The last method is to use PHP as a plug-in for multi-threaded web servers. Currently, PHP 4 supports ISAPI, WSAPI, and NSAPI (in Windows), which allows PHP to be used as Netscape FastTrack (iPlanet), Microsoft's Internet Information Server (IIS) and O 'Reilly's WebSite Pro. The behavior of permanent connection is essentially the same as the multi-process model described above. Note that PHP 3 does not support SAPI.

If the persistent connection does not have any additional functions, what are the advantages of using it?

The answer is very simple-efficiency. When the client has frequent connection requests to the SQL Server, permanent connection is more efficient. The criteria for frequent connection requests depend on many factors. For example, the database type, whether the database service and web service are on the same server, and how the SQL server loads the load. But at least we know that when there are frequent connection requests, permanent connections will significantly improve the efficiency. It allows each sub-process to perform only one connection operation in its lifecycle, rather than submitting a connection request to the SQL server every time it processes a page. This means that each sub-process will establish a separate permanent connection to the server. For example, if 20 different sub-processes run a script to establish a permanent connection to the SQL Server, 20 different permanent connections are established to the SQL Server, each process occupies one.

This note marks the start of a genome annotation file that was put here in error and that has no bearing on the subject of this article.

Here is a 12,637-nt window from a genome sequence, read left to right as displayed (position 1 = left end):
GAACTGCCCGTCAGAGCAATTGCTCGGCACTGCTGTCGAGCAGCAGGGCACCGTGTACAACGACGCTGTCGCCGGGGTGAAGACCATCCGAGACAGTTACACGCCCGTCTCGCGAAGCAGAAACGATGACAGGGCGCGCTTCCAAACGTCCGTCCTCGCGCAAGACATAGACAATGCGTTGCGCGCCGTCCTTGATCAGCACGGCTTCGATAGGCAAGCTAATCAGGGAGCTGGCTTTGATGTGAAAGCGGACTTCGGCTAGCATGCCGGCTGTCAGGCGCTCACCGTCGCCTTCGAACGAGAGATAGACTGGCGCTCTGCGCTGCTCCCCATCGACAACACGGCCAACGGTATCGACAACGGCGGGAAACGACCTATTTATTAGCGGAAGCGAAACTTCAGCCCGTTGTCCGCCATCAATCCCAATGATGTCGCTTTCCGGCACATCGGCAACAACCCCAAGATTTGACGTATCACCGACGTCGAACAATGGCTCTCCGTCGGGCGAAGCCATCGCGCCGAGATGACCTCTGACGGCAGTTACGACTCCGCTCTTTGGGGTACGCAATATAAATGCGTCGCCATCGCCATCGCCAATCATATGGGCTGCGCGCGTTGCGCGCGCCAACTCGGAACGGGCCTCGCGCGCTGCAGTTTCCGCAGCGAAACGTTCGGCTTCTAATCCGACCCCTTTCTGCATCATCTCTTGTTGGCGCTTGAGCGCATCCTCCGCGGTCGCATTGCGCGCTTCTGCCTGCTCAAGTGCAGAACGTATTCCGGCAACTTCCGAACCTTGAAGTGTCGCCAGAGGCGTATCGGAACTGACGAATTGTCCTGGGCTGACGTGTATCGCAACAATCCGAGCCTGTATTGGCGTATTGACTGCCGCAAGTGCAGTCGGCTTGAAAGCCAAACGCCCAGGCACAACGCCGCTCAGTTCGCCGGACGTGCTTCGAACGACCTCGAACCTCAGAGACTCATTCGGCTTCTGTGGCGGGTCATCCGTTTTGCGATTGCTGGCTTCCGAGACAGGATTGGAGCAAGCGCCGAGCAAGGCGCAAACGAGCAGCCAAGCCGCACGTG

Note: If the number of permanent sub-processes exceeds the set number of database connections limit, the system will have some defects. If the number of concurrent connections in the database is limited to 16, and 17 threads attempt to connect in the case of busy sessions, one thread cannot connect. If an error occurs in the script that makes the connection unable to be closed (for example, Infinite Loop), 16 connections of the database will be quickly affected. Please refer to the database documentation for instructions on how to handle abandoned and idle connections.

Pay attention to some special issues when using permanent connections. For example, when a data table lock is used in a permanent connection, if the script cannot release the data table lock for any reason, the script using the same connection will be permanently blocked, to restart the httpd service or database service. In addition, when you use transaction processing, if the script ends before the transaction blocking occurs, the blocking will also affect the next script using the same connection. In any situation, you can use the register_shutdown_function () function to register a simple cleanup function to open the data table lock or roll back the transaction. Or a better way is to avoid using permanent connections in scripts that use data table locks or transaction processing. this can fundamentally solve this problem (and, of course, use permanent connections elsewhere ).

The following is an important summary. Permanent connections are designed to establish a one-to-one distribution for normal connections. This means that the script will not change when the permanent connection is replaced with a non-permanent connection. Using a permanent connection may (very) change the efficiency of the script without changing its behavior!


Author: wolinxuebin